Thursday, November 13, 2008

Sony Announces 1.4um Pixel Generation

Akihabara News, Electronista report that Sony announced 12, 8 and 5MP sensors and camera modules featuring the new 1.4um pixels. As far as I was able to understand the original Sony Japan announcement, translated by Google, 1/2.5-inch IMX060PQ 12.25MP and 1/4-inch IMX045PQ 5.15MP sensors start sampling in March 2009, while 1/3.2-inch IMX046PQ 8.11MP samples are available in November 2008, that is now. IU060F 12.25MP camera module sampling begins in September 2009, while IU046F 8.11MP module sampling starts in February 2009. The modules have piezoelectric AF, F2.8 lens and 28mm and 32mm equivalent focal length for 12MP and 8MP models respectively.

Regarding the technology, Sony only tells about Cu wiring and column-parallel ADCs used in the sensors. 12MP sensor speed is 10fps at full resolution, while 5MP and 8MP ones have 15fps full resolution speed. All sensors have 1080p/30fps and 720p/30fps HD video modes (except 12MP one having only 27fps in 1080p mode and 5MP one having 60fps in 720p mode). The new 1.4um pixel sensitivity is said to be equal to one of 1.75um pixel.

The sensor's interface is 648MHz 2-lane MIPI and sub-LVDS. Supply voltage is a triple combination of 2.7V for analog, 1.2V for digital and 1.8V for interface (1.8V is probably needed to adopt sub-LVDS voltage levels).

Red color reproduction is one of the most difficult problems in small pixel design. Probably because of that Sony put a magnified inset with red color details in its sample picture from its new 12MP sensor (click on picture to enlarge):

Update: It looks like Sony Insider site has quite a complete translation of Sony Japan PR on 1.4um generation. It also has a translated table with sensor parameters:

Update #2: Here is the official Sony PR in English.


  1. Do you know if this is the BSI sensor that that they announced a while back? If so then that explains the red response and QE increase (through the depth of the Si)

  2. This is not BSI. Red is improved probably by lower metal stack, may be lightguide, optimized antireflective layers and some such.

  3. Lower stack, "light guide", and antireflective layers do not really improve red QE from optics point of view. Only a better implant isolation allows it. Or a specific post-processing to get "pure" red colors...

  4. I afraid most pixel designers would disagree with you. Probably your experience is different from other's. Most companies see stack reduction as the major way to overcome diffraction in red. AR layers reduces reflection, to an extent. True, isolation implants are very effective in crosstalk reduction, but most companies use them since 1.75um generation or even before.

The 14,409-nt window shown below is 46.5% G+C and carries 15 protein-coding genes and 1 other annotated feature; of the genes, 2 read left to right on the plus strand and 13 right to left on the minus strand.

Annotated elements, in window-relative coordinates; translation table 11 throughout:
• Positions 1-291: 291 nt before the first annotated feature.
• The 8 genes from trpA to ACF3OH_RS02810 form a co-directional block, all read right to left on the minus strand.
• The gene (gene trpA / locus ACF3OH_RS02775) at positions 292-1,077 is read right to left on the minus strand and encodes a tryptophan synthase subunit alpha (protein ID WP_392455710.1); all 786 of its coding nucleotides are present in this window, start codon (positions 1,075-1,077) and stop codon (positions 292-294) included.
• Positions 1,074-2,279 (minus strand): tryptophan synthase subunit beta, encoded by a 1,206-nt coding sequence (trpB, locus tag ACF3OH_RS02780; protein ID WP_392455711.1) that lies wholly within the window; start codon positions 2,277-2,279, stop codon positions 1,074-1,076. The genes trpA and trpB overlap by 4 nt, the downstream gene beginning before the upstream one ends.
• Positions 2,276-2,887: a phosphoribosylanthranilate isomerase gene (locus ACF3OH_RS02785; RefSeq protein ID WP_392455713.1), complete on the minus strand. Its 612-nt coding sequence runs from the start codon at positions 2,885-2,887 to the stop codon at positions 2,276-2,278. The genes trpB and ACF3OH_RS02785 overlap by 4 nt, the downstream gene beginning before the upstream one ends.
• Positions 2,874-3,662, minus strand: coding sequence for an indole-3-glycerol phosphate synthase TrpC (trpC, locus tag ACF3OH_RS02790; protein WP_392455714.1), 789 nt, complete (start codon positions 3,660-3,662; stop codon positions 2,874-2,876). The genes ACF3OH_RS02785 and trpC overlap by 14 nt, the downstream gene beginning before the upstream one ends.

5. Of course most pixels designer can disagree with me! But recent papers have demonstrated that optimized antireflective coating improves responses from blue to green wavelengths but not so much on red wavelength. It is the same with stack reduction which substantially improves blue and green responses. From my point of view, red QE is today an implant pb.

  6. Interesting. Could you point me to the recent papers you mentioned?

  7. Sure: "Three-dimensional broadband FDTD optical simulations of CMOS image sensor" (SPIE Conference Proceedings Paper)
    Author(s): A. Crocherie, J. Vaillant, F. Hirigoyen
    Date: 27 September 2008
    Vol: 7100

  8. Well, this contradicts with my common sense. I will look into your article and get back then.

  9. Any comment is wellcome.

  10. OK, I've read the paper. First, I'm impressed by a serious and a large-scale work done by ST optical team.

    However, the paper is not well organized, probably because it shows a glimpse of a larger work that has many targets, and because the stack and pixel details were censored.

    I agree that AR layer probably does not affect the red. I see no mention of light pipe effectiveness in the paper.

    One thing that I missed to see in the simulation setup is color filter-caused diffraction. Red light coming to the sensor sees a set of red color apertures, while other colors block it. Same for other colors. I was unable to see it defined in the simulation setup. More than that, a part of simulation to silicon comparison uses transparent layer instead of CF. I believe that having color filter aperture in simulation is essential.

    The paper talks about 1.75um pixel, where diffraction effects are smaller than in 1.4um. Also, 1.4um pixel starts to exhibit higher order diffraction effects, so an array of pixels should be simulated to see it.

    But overall it's a great job. Especially impressive is the comparison with the real silicon, it rarely fits that close to the simulation. Excellent work!

  11. Thank you! Well, more information about pixel and stacks were presented at the conference. The general methodology has been previously presented (simulation set-up): "FDTD-based optical simulations methodology for CMOS image sensors pixels architecture and process optimization" (EI2008 Conference Proceedings Paper). I can assure you we are still improving our modeling, and we are more and more predictive. New papers will soon come!


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